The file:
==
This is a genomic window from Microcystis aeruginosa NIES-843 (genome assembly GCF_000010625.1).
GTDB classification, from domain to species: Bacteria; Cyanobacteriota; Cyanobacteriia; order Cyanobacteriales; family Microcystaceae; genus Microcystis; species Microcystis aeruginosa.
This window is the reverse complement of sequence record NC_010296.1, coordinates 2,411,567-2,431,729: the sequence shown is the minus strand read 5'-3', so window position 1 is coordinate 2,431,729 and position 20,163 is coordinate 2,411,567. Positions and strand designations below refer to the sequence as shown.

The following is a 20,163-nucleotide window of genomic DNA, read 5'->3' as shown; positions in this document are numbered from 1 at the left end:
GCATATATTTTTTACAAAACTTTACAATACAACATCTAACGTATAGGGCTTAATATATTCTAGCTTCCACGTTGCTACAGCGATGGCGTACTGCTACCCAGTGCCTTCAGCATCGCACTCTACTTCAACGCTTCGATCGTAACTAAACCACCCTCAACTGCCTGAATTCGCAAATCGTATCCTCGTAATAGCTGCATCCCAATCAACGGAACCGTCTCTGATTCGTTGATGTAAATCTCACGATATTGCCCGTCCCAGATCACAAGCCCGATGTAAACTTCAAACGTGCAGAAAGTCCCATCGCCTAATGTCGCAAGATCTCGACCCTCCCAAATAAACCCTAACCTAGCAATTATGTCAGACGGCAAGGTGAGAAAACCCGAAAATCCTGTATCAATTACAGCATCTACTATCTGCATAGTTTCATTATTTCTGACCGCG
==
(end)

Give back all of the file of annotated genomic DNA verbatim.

This is a genomic window from Microcystis aeruginosa NIES-843 (genome assembly GCF_000010625.1).
GTDB classification, from domain to species: Bacteria; Cyanobacteriota; Cyanobacteriia; order Cyanobacteriales; family Microcystaceae; genus Microcystis; species Microcystis aeruginosa.
This window is the reverse complement of sequence record NC_010296.1, coordinates 2,411,567-2,431,729: the sequence shown is the minus strand read 5'-3', so window position 1 is coordinate 2,431,729 and position 20,163 is coordinate 2,411,567. Positions and strand designations below refer to the sequence as shown.

The following is a 20,163-nucleotide window of genomic DNA, read 5'->3' as shown; positions in this document are numbered from 1 at the left end:
GCATATATTTTTTACAAAACTTTACAATACAACATCTAACGTATAGGGCTTAATATATTCTAGCTTCCACGTTGCTACAGCGATGGCGTACTGCTACCCAGTGCCTTCAGCATCGCACTCTACTTCAACGCTTCGATCGTAACTAAACCACCCTCAACTGCCTGAATTCGCAAATCGTATCCTCGTAATAGCTGCATCCCAATCAACGGAACCGTCTCTGATTCGTTGATGTAAATCTCACGATATTGCCCGTCCCAGATCACAAGCCCGATGTAAACTTCAAACGTGCAGAAAGTCCCATCGCCTAATGTCGCAAGATCTCGACCCTCCCAAATAAACCCTAACCTAGCAATTATGTCAGACGGCAAGGTGAGAAAACCCGAAAATCCTGTATCAATTACAGCATCTACTATCTGCATAGTTTCATTATTTCTGACCGCG